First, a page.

The Effect of Communicative Practice on Oral Speaking Exam Performance in High School Spanish Students
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Type of Work40 p.
action research papers
ProgramMasters of Education
RightsCollection may be protected under Title 17 of the U.S. Copyright Law. To obtain information or permission to publish or reproduce, please contact the Goucher Special Collections & Archives at 410-337-6347 or email firstname.lastname@example.org.
SubjectsEducation -- Research papers (Graduate)
Spanish language -- Study and teaching (Secondary) -- Research.
Spanish language -- Examinations -- Research.
Oral examinations -- Research.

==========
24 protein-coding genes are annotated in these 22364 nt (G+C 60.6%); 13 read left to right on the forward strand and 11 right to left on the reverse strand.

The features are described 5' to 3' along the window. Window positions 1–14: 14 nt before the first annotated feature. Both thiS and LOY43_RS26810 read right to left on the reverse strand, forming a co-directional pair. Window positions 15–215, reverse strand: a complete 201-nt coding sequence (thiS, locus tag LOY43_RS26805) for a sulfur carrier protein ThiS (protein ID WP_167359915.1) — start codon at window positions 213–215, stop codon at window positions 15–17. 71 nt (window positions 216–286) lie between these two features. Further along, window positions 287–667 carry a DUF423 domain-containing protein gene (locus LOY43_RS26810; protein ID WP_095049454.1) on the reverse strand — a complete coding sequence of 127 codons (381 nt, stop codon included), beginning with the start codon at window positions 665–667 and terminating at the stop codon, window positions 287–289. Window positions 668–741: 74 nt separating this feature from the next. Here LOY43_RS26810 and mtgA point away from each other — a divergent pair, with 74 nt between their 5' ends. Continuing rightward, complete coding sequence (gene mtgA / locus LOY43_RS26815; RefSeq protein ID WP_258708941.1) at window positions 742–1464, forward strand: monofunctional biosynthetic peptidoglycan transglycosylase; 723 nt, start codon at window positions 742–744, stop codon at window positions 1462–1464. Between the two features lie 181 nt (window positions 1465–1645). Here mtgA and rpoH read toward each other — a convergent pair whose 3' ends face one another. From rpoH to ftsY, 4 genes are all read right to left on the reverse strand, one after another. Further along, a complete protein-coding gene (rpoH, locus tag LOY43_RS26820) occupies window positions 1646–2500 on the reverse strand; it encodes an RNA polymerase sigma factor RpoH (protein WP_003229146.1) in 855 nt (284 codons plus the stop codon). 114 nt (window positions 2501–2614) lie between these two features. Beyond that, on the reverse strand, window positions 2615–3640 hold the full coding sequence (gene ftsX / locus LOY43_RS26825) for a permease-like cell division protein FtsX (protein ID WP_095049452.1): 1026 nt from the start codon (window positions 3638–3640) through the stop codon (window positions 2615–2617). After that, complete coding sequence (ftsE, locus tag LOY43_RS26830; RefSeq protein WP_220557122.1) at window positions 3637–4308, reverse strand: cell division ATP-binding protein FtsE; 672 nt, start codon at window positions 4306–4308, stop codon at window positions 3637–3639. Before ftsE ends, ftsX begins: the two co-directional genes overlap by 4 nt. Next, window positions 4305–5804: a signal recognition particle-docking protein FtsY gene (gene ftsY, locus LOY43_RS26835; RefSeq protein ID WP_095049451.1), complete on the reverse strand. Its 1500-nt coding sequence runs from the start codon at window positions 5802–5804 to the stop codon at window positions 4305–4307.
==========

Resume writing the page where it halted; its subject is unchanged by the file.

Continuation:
The purpose of this study was to determine whether or not the implementation of additional communicative activities in the Spanish IV classroom increased speaking fluency in high school students. The Powell Rubric was the instrument used to determine success on the speaking exams. Students came from a convenience sample and were non-randomly assigned to the control group which was only exposed to the standard curriculum (N=26) or the experimental group that was allotted extra instructional time to engage in communicative activities in addition to the standard curriculum (N=22). The control group (Mean = 42.88, SD = 6.09) was not found to differ significantly from the experimental group (Mean=43.32, SD=4.04) on speaking fluency prior to the intervention based on an independent sample t-test comparing performances on a pretest [t(46) =- .29, p > .05]. The treatment took place during a period of 12 weeks. The groups were compared on a score based on performances on two assessments—one that took place during the intervention and one that took place after the intervention. The control group (Mean=92.96, SD=10.37) did not differ significantly from the experimental group (Mean=96.09, SD=10.11) on the fluency scores [t(46)= -1.05, p>.05]. Therefore the null hypothesis failed to be rejected. Practical and theoretical implications as well as threats to validity are discussed. Recommendations for future research are discussed, including the ideas that research be conducted over a longer period of time and there be an increase in the intensity of the treatment applied to the experimental group.